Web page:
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A Few Tricks to End Fatigue

We have all been there, running to bring the kids to baseball and girl scouts, up all night with a colicky newborn, or putting in 60 hours a week at work to make that deadline. Sometimes a pot of coffee, although it seems to help for the moment, is worse than you think. Exhaustion, also known as fatigue, is described on Web Md as “a feeling of tiredness or exhaustion or a need to rest because of lack of energy or strength. Fatigue may result from overwork, poor sleep, worry, boredom, or lack of exercise. It is a symptom that may be caused by illness, medicine, or medical treatment such as chemotherapy. Anxiety or depression can also cause fatigue.”

Whatever your lifestyle, whatever your medical condition, getting up and getting active may have a greater chance of reducing your fatigue than coffee. According to the NYTIMES,” When a person is sapped by fatigue, the last thing he or she wants to do is exercise. But new research shows that regular, low-intensity exercise may help boost energy levels in people suffering from fatigue. It is one of the most common health symptoms and can be a sign of a variety of medical problems. However, about one in four people suffer from general fatigue not associated with a serious medical condition.” If you are sick and tried of being sick and tired, do something different today, and make today the first day of the rest of your life.

Here are six tips to try to help you fight fatigue:

1) Get your yearly physical. First make sure a medical condition is not the underlying cause.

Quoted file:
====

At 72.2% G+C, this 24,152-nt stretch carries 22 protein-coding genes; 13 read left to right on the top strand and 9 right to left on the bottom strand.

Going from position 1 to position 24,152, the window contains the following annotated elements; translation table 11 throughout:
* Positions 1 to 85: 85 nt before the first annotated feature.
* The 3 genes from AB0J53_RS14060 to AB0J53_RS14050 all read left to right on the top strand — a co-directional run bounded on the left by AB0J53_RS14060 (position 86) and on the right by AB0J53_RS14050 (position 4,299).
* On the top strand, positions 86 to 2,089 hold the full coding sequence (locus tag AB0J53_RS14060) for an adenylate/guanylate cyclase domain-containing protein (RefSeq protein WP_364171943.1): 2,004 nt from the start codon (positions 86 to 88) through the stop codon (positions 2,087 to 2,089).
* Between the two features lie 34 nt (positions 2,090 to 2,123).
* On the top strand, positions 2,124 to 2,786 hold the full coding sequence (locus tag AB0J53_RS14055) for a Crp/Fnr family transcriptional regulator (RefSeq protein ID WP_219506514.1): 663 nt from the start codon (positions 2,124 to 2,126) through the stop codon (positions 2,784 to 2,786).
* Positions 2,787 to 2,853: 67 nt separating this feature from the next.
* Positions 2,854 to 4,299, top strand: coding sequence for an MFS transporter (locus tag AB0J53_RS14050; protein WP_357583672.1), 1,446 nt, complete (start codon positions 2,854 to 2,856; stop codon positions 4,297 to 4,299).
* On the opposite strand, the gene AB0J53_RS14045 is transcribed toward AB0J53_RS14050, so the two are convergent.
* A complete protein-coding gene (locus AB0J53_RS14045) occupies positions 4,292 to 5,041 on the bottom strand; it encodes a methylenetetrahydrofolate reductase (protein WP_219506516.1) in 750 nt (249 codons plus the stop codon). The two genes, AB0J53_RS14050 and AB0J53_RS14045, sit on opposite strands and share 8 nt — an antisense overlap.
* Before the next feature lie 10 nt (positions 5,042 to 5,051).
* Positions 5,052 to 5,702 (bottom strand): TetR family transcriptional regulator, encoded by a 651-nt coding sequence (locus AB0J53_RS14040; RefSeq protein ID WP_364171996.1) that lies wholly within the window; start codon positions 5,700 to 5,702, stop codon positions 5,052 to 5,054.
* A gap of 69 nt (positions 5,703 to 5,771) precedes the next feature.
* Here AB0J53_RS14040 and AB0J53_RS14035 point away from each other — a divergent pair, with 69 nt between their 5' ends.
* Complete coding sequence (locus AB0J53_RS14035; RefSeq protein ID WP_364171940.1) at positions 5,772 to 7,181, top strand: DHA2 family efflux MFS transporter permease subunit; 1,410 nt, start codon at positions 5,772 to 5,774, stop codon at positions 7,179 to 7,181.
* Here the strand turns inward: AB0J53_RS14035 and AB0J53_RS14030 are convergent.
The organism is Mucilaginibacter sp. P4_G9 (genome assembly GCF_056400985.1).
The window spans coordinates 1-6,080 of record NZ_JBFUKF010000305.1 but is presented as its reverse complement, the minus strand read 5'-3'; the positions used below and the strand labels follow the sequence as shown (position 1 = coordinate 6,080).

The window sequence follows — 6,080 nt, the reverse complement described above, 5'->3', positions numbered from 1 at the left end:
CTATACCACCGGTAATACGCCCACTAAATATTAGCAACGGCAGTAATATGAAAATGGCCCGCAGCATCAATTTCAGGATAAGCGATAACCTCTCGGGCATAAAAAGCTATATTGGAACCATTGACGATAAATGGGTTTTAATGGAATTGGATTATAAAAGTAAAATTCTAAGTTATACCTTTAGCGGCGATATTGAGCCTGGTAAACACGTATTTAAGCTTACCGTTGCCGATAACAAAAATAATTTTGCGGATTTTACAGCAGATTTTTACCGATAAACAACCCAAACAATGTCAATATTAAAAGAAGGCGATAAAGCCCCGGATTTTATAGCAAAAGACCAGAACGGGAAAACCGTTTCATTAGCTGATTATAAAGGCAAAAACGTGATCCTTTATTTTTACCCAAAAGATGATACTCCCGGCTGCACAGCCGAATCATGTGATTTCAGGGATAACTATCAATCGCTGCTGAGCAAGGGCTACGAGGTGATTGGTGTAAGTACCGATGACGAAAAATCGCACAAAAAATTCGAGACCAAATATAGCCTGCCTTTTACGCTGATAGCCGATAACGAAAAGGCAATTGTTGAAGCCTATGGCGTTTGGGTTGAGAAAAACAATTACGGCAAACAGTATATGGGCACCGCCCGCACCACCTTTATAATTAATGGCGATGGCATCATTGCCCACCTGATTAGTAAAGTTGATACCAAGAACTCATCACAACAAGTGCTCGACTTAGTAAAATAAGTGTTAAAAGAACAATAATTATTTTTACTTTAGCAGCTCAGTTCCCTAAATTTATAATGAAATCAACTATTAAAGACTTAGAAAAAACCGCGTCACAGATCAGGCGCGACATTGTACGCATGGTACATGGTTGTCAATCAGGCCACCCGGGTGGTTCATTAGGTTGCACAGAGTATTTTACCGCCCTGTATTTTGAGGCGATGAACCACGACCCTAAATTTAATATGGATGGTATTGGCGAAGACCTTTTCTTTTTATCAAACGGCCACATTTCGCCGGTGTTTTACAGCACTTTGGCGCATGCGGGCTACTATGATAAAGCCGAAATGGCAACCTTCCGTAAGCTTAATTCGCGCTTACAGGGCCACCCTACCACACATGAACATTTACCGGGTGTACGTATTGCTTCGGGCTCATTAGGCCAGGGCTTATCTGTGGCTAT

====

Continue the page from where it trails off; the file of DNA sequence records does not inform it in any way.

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2) Get up and get out. Go for a stroll, or hit the gym, even when you do not want to. Try and start a new routine 3 to 4 times per week of easy aerobic exercising to start. Work your way into a more structured plan when you are felling better.

3) Put down the soda and coffee and drink more water. Your body is 80percent water, and dehydration can cause fatigue. Keep fluids in you all day long. Replenishing your body’s fluids may help drastically.

4) Get plenty of rest. This may mean asking for help at work, or with the children or the chores. Do not feel like you are incapable, get it in your head that this is temporary, and you just need a little more help to regroup. Asking for help and being strong enough to admit you are not superwoman/ or superman may add a lot of energy to your days!

5) Make a new game plan. As hard as this is to hear, something may not be working. Give yourself a time out and try to reconfigure your daily activities. Maybe you are doing too much; maybe you can move your schedule around. Make today the first day of the rest of your life, and let your game plan speak volumes. Carry around a notebook. Getting your agenda out of your head and on to paper will make your tasks easier to see, easier to share and diminished unwanted anxiety. Break down your month, your week, and your days as much as you can. Assign older children chores that they would be capable, and try a carpool schedule with a neighbor. When things are on paper, you make problem solving easier, and can regroup more often.

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6) Embrace the nap. As much as the go getter sees the nap as wasteful, there may come a point where a nap needs to be taken. If you are feeling feverish, exhausted, physically unable to continue daily routines, a nap and rest may help you regroup before you get sick. Try it, you may enjoy it.